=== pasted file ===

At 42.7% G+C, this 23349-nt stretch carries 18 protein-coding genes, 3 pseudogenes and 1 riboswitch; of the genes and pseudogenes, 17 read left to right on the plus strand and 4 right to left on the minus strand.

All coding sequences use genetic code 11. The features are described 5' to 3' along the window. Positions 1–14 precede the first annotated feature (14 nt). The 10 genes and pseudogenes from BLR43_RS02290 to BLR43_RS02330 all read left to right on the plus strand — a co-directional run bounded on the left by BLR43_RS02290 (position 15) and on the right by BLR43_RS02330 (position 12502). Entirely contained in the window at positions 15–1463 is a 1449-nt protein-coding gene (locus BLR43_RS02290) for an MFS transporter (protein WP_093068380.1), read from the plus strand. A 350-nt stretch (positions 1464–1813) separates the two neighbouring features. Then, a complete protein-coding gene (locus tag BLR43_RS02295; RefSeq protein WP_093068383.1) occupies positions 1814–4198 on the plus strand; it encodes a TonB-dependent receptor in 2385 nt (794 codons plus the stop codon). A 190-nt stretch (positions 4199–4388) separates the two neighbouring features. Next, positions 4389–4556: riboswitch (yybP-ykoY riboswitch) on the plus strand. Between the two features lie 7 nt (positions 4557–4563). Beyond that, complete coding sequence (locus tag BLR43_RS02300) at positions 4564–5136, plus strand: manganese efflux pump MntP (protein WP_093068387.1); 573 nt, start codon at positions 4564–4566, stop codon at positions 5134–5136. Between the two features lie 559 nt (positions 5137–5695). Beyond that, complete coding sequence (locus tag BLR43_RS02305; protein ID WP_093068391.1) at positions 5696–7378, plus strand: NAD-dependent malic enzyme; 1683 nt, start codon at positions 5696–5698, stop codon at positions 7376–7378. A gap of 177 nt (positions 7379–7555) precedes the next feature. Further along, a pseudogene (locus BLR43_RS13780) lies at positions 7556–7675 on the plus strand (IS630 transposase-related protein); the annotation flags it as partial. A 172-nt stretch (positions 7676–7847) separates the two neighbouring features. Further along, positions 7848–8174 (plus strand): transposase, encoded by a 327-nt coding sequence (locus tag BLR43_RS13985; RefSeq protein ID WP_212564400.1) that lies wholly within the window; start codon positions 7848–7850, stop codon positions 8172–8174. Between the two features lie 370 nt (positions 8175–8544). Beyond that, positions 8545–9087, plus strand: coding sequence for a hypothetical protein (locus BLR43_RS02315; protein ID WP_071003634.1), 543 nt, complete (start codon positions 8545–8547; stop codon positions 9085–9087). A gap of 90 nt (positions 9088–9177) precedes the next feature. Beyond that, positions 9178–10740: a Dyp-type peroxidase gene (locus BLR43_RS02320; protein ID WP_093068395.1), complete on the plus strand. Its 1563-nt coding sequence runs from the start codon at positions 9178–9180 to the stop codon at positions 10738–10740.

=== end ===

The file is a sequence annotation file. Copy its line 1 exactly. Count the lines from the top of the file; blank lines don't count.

At 42.7% G+C, this 23349-nt stretch carries 18 protein-coding genes, 3 pseudogenes and 1 riboswitch; of the genes and pseudogenes, 17 read left to right on the plus strand and 4 right to left on the minus strand.